4. Dynamic Asset Allocation Fund / Balanced Advantage Funds
The Dynamic Asset Allocation Funds have the flexibility to move across asset classes with no limits fixed by the regulator. The allocation between Equity and Debt is “dynamically managed.” It’s “managed” because you get the services of a Fund Management Team that adds a flexibility layer and moves money across the asset classes and it is “dynamic” because the allocation itself depends on the valuation models used by them. So, if you want stability in returns, the dynamic asset allocation funds will give that and that’s why these funds are suitable for first-time investors and even conservative to balanced investors.
5. Multi-Asset Allocation Funds
Multi-Asset Allocation Funds can invest into at least three asset classes with a minimum allocation of 10% into each asset class. The first two are Equity and Debt. Then there are commodities where assets are invested into, there is gold, and there is international exposure as well, all in a single fund. The Multi-Asset Allocation Funds are ideal for investors who understand the advantages and disadvantages of the different asset classes and are keen to grow their wealth with stability and diversification.
6. Arbitrage Funds
Arbitrage Funds are designed to generate returns from mispricing opportunities.
These can happen in many ways. For example, say, the stock is available at Rs. 150 in NSE and at Rs. 151 at BSE. This means if you buy the stock at NSE and instantly sell it on the BSE, you would have made 1 rupee as a profit. Another way is the cash and futures market. The cash market refers to the current price of a security. Arbitrage Funds earn returns for investors from the difference in pricing of stocks between the cash market and the futures market. So, if the stock is expected to go high, the fund manager will buy from the cash market and simultaneously sell in the futures market and vice-versa.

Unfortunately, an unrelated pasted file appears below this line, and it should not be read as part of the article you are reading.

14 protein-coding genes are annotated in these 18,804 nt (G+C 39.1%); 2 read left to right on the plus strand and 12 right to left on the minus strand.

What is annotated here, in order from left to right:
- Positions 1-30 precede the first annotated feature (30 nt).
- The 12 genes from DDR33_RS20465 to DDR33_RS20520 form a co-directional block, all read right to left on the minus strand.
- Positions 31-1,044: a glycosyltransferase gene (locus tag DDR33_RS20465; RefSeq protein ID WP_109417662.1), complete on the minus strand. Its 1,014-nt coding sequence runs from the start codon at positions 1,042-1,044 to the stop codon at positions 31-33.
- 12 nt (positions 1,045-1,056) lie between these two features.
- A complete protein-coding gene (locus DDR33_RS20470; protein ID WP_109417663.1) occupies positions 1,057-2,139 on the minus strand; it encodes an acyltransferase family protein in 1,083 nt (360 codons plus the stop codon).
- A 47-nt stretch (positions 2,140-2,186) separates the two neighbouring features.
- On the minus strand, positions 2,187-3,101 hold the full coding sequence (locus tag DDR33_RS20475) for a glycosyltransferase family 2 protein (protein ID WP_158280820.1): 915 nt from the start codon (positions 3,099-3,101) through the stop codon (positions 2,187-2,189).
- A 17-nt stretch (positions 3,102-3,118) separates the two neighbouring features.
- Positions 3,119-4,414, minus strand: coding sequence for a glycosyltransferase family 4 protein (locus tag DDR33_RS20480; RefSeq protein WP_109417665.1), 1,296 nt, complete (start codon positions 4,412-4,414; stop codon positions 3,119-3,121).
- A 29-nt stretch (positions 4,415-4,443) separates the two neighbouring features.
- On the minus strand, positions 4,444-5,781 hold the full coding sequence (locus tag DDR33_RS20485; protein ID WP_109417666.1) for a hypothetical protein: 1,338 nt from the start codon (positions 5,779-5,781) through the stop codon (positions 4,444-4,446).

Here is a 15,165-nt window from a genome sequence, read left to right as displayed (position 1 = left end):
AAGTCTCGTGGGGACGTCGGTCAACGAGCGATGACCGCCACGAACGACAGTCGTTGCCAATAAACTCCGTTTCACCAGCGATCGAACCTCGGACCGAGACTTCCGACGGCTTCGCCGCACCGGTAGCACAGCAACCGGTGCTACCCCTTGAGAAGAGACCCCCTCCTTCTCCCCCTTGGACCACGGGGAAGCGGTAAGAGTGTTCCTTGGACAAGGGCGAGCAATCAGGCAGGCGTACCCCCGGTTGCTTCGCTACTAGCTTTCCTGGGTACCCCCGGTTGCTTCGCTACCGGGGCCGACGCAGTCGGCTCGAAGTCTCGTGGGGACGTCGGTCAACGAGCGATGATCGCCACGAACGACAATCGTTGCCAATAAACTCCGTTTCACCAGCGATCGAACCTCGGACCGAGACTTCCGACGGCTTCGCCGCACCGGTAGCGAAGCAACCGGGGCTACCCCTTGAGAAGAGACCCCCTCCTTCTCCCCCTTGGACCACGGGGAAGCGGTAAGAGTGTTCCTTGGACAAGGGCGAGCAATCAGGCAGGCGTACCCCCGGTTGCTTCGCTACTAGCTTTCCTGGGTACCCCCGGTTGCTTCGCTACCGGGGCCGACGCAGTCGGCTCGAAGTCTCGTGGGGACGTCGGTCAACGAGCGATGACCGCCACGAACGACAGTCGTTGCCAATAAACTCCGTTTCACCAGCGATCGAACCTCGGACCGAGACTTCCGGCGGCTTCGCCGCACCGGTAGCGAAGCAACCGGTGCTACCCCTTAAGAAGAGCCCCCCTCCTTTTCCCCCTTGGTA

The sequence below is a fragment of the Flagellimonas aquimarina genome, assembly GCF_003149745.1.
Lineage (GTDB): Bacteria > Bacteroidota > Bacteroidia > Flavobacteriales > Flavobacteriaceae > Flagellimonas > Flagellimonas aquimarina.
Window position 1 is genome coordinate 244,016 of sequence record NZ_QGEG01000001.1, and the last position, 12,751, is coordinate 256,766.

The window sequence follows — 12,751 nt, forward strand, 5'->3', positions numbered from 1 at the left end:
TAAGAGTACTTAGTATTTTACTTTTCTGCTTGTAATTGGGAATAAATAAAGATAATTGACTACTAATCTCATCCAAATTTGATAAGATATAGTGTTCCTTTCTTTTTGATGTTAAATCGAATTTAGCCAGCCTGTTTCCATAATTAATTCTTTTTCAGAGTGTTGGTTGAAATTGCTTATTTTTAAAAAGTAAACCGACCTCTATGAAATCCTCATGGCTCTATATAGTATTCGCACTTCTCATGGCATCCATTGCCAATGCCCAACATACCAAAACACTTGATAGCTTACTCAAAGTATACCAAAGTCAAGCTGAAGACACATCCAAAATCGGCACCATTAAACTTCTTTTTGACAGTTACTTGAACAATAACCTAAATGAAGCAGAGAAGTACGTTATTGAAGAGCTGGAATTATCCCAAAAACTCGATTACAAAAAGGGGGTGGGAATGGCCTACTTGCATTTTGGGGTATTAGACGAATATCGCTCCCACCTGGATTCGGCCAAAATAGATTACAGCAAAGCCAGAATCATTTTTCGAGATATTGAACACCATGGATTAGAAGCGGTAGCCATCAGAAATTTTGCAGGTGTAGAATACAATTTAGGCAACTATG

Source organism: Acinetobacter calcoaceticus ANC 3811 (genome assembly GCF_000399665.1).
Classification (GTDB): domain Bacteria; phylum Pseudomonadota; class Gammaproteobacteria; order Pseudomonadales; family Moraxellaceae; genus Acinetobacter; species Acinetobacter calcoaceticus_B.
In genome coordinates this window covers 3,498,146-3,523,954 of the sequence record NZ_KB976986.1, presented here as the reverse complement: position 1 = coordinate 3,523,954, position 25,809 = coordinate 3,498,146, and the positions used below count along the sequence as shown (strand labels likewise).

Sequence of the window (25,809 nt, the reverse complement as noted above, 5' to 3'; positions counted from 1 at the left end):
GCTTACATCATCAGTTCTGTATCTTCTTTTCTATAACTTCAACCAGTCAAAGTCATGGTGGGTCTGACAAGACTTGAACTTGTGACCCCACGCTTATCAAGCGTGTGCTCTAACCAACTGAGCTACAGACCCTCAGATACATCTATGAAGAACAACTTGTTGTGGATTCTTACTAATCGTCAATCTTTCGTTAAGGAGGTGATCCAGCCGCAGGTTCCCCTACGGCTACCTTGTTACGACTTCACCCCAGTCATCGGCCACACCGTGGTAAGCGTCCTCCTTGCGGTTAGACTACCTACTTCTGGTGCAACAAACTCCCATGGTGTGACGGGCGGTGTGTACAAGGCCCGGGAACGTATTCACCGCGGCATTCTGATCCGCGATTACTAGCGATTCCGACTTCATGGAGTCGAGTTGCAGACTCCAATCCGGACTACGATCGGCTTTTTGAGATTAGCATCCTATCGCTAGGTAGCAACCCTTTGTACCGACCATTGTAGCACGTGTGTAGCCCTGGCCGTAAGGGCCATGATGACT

7. Equity Savings Funds
The Equity Savings Funds invest in Equities, Equity arbitrage, and Debt. This is done to keep the minimum investment in equities at least 65% to ensure Equity taxation. These funds also have a minimum allocation of 10% in Debt, which allows for some downside protection along with the arbitrage component.
From a returns perspective, these funds, due to the higher Equity component, tend to perform somewhere between a balanced hybrid and an aggressive hybrid.
So if you are a moderate risk investor and want to have some downside protection but are generally fine with taking a decent exposure into equities, you can opt for these funds.
A good way to look at these different categories of Hybrid Funds is on the basis of your risk profile. Having said that, hybrid funds do an excellent balancing act and are a must-have in your Mutual Fund portfolio, especially if you are new to investing or generally are conservative or moderate in your risk outlook.